“There is no other way to break the frozen cinematic conventions than through a complete derangement of the official cinematic senses.” — Jonas Mekas

When the avant-garde filmmaker (he referred to himself often as a “film diarist” died at the age of 96, the outpouring of tributes was overwhelming (and, in many cases, instructive. There was a lot I didn’t know.) My fellow NYFFC member Bilge Ebiri interviewed Mekas in 2017 for the Village Voice – a fantastic interview (and incidentally, Mekas was the paper’s first film critic). There is so much to be said about Mekas, his life, his work, his vision. He moved along with the technology, keeping up to date, and spoke eloquently on how different kinds of cameras affected his approach and the result. He worked until the end. He ran his own website, and uploaded his fragmentary clips on a daily basis. He was the essence of independent.

For my purposes, here on this personal blog, I gotta write about Jonas Mekas and Elvis.

In 1972, Mekas attended the final show of Elvis Presley’s 4-day gig at Madison Square Garden (the 4 shows sold out in minutes, unheard-of at the time). Mekas brought with him a 16mm camera, smuggled under his jacket. He shot what he could. He did not have official clearance to be filming this epic event. The footage he got was wild and chaotic. There is no sound. He did not make any attempts to sync up anything. He said, “Some of it was filmed normal 24fps speed, some not.”

Decades later, in 2001, the Viennale International Film Festival asked Jonas Mekas to prepare a trailer for the festival. He could do whatever he wanted with the trailer, obviously, because he’s Jonas Mekas. “Go for it” was the basic assignment.

Mekas used his Elvis footage.

He spoke later about why he created the trailer in the way that he did:

I was lucky enough to see Elvis Presley’s final concert at Madison Square Garden in June 1972. Usually, you are not allowed to bring a camera to a concert. But the audience and the entire event were so wild that no one paid any attention to me. Over the years I watched the footage again and again. Then the Viennale called and I immediately thought of my Elvis material. The only problem was that I didn’t know what kind of musical soundtrack to use. I tried everything and was close to giving up when I happened to hear a Viennese waltz on the radio. That was it! What could be better – or funnier – than Elvis and Strauss?

“What could be better – or funnier – than Elvis and Strauss?” — Jonas Mekas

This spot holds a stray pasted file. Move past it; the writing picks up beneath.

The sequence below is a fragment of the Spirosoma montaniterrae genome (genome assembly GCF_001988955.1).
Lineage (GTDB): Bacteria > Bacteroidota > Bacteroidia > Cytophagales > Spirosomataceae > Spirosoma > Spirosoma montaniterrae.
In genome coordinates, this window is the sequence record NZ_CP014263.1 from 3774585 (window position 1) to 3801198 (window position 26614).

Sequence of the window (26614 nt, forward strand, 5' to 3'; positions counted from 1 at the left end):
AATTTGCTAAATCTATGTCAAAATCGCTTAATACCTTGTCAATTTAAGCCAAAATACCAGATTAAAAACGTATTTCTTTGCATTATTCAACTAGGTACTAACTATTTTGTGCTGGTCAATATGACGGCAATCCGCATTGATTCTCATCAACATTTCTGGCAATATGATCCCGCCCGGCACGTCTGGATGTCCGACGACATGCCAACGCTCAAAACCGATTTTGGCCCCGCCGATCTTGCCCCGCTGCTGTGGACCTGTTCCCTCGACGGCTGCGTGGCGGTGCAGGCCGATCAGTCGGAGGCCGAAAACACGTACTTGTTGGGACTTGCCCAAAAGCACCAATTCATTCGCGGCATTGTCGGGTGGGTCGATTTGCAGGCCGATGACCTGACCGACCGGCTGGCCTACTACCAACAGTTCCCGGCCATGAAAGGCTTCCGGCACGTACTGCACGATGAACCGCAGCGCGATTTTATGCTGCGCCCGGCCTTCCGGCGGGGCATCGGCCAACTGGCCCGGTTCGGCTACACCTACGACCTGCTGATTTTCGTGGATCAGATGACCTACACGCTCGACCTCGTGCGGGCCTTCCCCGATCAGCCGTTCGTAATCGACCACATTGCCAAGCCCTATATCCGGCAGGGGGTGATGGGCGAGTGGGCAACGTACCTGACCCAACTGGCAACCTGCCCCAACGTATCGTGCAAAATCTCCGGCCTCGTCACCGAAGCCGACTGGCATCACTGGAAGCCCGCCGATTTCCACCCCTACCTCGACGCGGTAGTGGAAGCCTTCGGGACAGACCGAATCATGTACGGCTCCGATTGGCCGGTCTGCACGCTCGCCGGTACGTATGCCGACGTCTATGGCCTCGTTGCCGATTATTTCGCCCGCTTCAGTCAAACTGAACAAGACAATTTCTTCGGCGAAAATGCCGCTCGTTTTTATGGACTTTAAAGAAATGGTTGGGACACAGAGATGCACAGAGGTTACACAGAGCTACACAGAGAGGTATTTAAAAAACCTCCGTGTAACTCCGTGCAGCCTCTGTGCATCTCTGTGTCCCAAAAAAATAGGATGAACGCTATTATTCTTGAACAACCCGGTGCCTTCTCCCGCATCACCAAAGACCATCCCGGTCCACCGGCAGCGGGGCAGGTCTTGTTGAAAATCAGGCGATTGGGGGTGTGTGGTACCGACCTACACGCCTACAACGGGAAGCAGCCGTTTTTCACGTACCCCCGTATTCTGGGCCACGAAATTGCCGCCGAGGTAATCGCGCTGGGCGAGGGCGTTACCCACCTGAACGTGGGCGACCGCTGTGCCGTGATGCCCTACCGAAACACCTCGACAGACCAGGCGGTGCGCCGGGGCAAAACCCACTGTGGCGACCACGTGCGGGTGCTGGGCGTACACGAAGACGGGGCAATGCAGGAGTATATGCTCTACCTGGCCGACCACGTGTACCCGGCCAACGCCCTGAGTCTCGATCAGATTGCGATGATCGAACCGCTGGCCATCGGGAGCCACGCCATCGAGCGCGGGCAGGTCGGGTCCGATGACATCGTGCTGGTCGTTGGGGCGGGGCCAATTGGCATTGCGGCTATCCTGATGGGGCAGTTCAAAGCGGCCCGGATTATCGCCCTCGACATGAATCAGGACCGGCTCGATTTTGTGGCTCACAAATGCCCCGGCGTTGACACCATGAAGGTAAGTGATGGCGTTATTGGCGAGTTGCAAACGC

The trailer is so beautiful, and weirdly emotional.

This post stands as just a small portion of gratitude to Jonas Mekas from a hardcore Elvis fan.

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4 Responses to “There is no other way to break the frozen cinematic conventions than through a complete derangement of the official cinematic senses.” — Jonas Mekas

  1. Shawn says:

    I was just listening to That’s The Way It Is (Deluxe Edition) yesterday. He poured himself into those songs. Especially love I Lost You and Mary In the Morning. There was an outtake, can’t remember which one, where his vocal was particularly vulnerable and sweet. Wow. He had such range. Not many male musicians from that time would go there.

    • sheila says:

      // There was an outtake, can’t remember which one, where his vocal was particularly vulnerable and sweet. // I’ll have to find the outtake you mean.

      “I Lost You” is just extraordinary. He just WAILS through that thing – it’s just stunning.

      He always meant it, whatever he was doing – he never “marked” it. He always meant it. The footage of those rehearsals are also amazing. They’re just rehearsals, and he’s drenched in sweat, in that tiny studio, finding his way towards the eventual performance – he doesn’t adjust the size of his performance to the size of the room.

      That’s him.

  2. Ron Russitano says:

    how col. parker didn’t arrange for some key show in elvis’ career to NOT be filmed, in their entirety, is beyond me. pearl harbor benefit, any of the dome shows, anything from the 50’s. i guess it makes those moments more mythical now.

    • sheila says:

      For sure. The really scratchy bad audio of the Pearl Harbor benefit is extraordinary – it’s a whole new THING, compared to the 50s recordings where Elvis is pretty raw. Hearing who he was in live performance in 1961 makes it even more clear what a huge sacrifice it was for him to not tour or give live performances for the next eight years. Ugh.

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